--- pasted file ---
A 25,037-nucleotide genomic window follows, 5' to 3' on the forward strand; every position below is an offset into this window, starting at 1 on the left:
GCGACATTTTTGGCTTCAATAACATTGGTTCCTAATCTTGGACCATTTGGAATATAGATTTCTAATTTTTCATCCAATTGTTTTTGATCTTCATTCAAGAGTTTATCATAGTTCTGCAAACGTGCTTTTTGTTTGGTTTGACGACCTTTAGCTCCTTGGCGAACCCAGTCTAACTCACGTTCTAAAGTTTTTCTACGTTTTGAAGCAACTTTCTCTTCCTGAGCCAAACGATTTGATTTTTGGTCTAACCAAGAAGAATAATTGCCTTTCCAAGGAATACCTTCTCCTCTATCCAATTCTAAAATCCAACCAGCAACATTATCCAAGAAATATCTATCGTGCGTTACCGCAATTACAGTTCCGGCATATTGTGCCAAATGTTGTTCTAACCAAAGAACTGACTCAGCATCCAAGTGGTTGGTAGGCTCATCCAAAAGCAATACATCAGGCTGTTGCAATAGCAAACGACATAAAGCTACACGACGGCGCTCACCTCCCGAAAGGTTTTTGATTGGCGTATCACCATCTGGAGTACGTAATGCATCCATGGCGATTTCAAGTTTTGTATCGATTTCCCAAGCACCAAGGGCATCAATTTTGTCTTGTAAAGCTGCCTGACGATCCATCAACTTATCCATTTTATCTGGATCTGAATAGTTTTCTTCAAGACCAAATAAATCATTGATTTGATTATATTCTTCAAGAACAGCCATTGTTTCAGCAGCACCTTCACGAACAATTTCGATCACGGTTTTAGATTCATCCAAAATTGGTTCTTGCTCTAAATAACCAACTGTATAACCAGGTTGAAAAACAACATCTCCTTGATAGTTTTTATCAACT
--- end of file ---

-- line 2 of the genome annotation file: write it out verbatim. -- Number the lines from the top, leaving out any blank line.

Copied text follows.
GCGACATTTTTGGCTTCAATAACATTGGTTCCTAATCTTGGACCATTTGGAATATAGATTTCTAATTTTTCATCCAATTGTTTTTGATCTTCATTCAAGAGTTTATCATAGTTCTGCAAACGTGCTTTTTGTTTGGTTTGACGACCTTTAGCTCCTTGGCGAACCCAGTCTAACTCACGTTCTAAAGTTTTTCTACGTTTTGAAGCAACTTTCTCTTCCTGAGCCAAACGATTTGATTTTTGGTCTAACCAAGAAGAATAATTGCCTTTCCAAGGAATACCTTCTCCTCTATCCAATTCTAAAATCCAACCAGCAACATTATCCAAGAAATATCTATCGTGCGTTACCGCAATTACAGTTCCGGCATATTGTGCCAAATGTTGTTCTAACCAAAGAACTGACTCAGCATCCAAGTGGTTGGTAGGCTCATCCAAAAGCAATACATCAGGCTGTTGCAATAGCAAACGACATAAAGCTACACGACGGCGCTCACCTCCCGAAAGGTTTTTGATTGGCGTATCACCATCTGGAGTACGTAATGCATCCATGGCGATTTCAAGTTTTGTATCGATTTCCCAAGCACCAAGGGCATCAATTTTGTCTTGTAAAGCTGCCTGACGATCCATCAACTTATCCATTTTATCTGGATCTGAATAGTTTTCTTCAAGACCAAATAAATCATTGATTTGATTATATTCTTCAAGAACAGCCATTGTTTCAGCAGCACCTTCACGAACAATTTCGATCACGGTTTTAGATTCATCCAAAATTGGTTCTTGCTCTAAATAACCAACTGTATAACCAGGTTGAAAAACAACATCTCCTTGATAGTTTTTATCAACT